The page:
On October 19, 2011 in Bangalore, India more than 800 engineers across all domains came together for CDNLive India 2011. Among the attendees were over 300 design and verification professionals who focused on the functional and system verification tracks. In this post I'll pull together some highlights from the customer presentations, with particular emphasis on the papers about formal, formal combined with simulation, and assertion-based verification (ABV).
Preface: prior to the event we were blessed with an embarrassment of riches. We received 12 very strong abstracts on formal and ABV-related topics from world-class organizations like LSI, Cisco, TI, NXP, STMicro, Freescale, KPIT, WiPro, NVIDIA and SanDisk that covered SoC integration, constraints validation, coverage closure, complex IP verification, AMBA-specific bus metric-driven verification using ABV IP, cache controller verification ... and more!
Clearly formal and ABV were hot topics, but the program committee needed to balance it with other major industry issues like Universal Verification Methodology (UVM) adoption, low power design and verification, etc. Consequently, our panel of judges (comprised of well known VLSI industry experts) had a very tough time to short-list only 4 formal-related abstracts along with papers covering UVM, Low Power, and high speed IP verification in the Functional Verification track.
The formal and ABV-related papers included these highlights:
* The first paper on formal and ABV was presented by Cisco Bangalore. Entitled "Formal verification or simulation? Which way: Case study on a packet parser block", this paper explained the reasoning behind their selection of formal verification instead of simulation for verification of complex IP blocks. Initially they had a few setbacks by choosing sub-optimal methodologies for formal verification. But with some coaching and experience their final approach gave them visibly better returns than prior projects. Case in point: they quickly discovered some bugs with formal that would have been very difficult to catch with simulation. The Q&A after the paper made clear that it was well received by all attendees.
* The Freescale Noida team presented a paper on an "Innovative Approach to Coverage Closure through Un-reach ability analysis Flow". This paper explained how difficult and important it is to get code coverage closure on IP and the parent subsystems. They explained how Incisive Enterprise Verifier (IEV) based coverage hole analysis flow helped them to quickly reach their coverage goals and pinpoint unreachable (dead) code for the designers. As with the earlier formal paper, this one also generated lots of visible interest, and I dare say it opened a lot of eyes to the benefits of mixing formal and simulation-based approaches.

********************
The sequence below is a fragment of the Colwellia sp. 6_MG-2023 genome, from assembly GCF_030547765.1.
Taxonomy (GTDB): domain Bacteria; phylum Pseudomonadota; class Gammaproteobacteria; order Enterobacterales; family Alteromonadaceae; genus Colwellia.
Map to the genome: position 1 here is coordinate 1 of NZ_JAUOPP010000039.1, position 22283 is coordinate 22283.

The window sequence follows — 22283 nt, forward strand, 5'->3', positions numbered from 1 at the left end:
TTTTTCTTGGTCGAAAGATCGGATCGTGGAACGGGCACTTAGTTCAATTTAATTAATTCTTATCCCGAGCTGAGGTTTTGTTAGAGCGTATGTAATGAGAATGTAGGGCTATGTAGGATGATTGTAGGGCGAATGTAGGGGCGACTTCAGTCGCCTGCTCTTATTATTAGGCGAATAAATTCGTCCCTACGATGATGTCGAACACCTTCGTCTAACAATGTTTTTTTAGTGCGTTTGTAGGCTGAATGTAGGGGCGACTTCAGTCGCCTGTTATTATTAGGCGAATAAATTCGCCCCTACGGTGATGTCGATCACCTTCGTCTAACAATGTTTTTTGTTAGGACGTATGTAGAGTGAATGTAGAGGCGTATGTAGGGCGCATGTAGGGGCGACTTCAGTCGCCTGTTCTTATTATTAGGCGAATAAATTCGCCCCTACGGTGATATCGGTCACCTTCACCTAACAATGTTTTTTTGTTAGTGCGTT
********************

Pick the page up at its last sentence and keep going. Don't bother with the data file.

* NVIDIA Bangalore presented "Complex IP Verification Methodology using Property Driven Simulation (PDS) in IEV and Case study on memory controller". This paper clearly highlighted how PDS (also called "Assertion-Driven Simulation") helped them in several ways simultaneously: they could define correct design constraints in much less time than before, they could overcome design complexity that was hard to process with pure formal alone (the design had over 80,000 flip-flops), and PDS-based coverage maximization techniques helped them to identify blocks for exhaustive verification. This paper enabled each and every attendee to realize how applying formal and simulation engines together can tackle significantly higher levels of complexity without worrying much about design size.
* Last but not least, TI Bangalore presented "A Novel Approach to Coverage Completeness in Formal Checks for SOC Integration". As usual the TI team came up with a provocative paper that addressed thorny questions like, "do I have enough assertion to check my SoC integration?", and, "Has every net/pin in the assertion cone been toggled to all possible values?" In short, this paper clearly showed how important -- and feasible -- it is to get 100% coverage closure on all integration checks; and conversely, how less than 100% coverage can mask bugs if you ignore what the coverage holes are trying to tell you.
Again, it's safe to say that all of papers in the track were well received by audience. However, the NVIDIA paper "Complex IP Verification Methodology using Property Driven Simulation (PDS) in IEV and Case study on memory controller" received Best Paper Award in the functional verification category. In talking with the judges and attendees after the event, they were most impressed how the innovative combination of formal and simulation could provide so many benefits for the given effort.
Finally, if you attended the event, on behalf of all my colleagues at Cadence please accept my thanks for your active engagement! An archive of all the papers will be posted shortly on http://www.cdnlive.com/
Technical Field Leader
Cadence India, Bangalore
for Team Verify
On Twitter: http://twitter.com/teamverify, @teamverify